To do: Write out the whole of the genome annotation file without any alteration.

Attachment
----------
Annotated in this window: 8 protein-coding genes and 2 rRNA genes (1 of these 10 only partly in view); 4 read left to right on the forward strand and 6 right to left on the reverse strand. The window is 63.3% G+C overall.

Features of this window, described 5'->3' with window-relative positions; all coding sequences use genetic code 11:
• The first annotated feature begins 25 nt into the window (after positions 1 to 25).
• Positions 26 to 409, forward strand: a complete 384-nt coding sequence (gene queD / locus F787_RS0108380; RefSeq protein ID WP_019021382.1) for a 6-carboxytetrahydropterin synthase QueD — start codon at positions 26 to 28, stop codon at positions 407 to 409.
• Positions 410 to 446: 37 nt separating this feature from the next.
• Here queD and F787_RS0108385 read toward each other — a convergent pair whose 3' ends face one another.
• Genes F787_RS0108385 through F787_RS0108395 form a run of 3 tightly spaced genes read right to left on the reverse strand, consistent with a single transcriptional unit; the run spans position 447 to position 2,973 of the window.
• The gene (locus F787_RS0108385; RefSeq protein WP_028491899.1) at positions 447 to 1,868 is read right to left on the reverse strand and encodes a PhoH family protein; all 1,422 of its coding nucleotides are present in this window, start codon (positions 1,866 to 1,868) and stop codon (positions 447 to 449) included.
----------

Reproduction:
Annotated in this window: 8 protein-coding genes and 2 rRNA genes (1 of these 10 only partly in view); 4 read left to right on the forward strand and 6 right to left on the reverse strand. The window is 63.3% G+C overall.

Features of this window, described 5'->3' with window-relative positions; all coding sequences use genetic code 11:
• The first annotated feature begins 25 nt into the window (after positions 1 to 25).
• Positions 26 to 409, forward strand: a complete 384-nt coding sequence (gene queD / locus F787_RS0108380; RefSeq protein ID WP_019021382.1) for a 6-carboxytetrahydropterin synthase QueD — start codon at positions 26 to 28, stop codon at positions 407 to 409.
• Positions 410 to 446: 37 nt separating this feature from the next.
• Here queD and F787_RS0108385 read toward each other — a convergent pair whose 3' ends face one another.
• Genes F787_RS0108385 through F787_RS0108395 form a run of 3 tightly spaced genes read right to left on the reverse strand, consistent with a single transcriptional unit; the run spans position 447 to position 2,973 of the window.
• The gene (locus F787_RS0108385; RefSeq protein WP_028491899.1) at positions 447 to 1,868 is read right to left on the reverse strand and encodes a PhoH family protein; all 1,422 of its coding nucleotides are present in this window, start codon (positions 1,866 to 1,868) and stop codon (positions 447 to 449) included.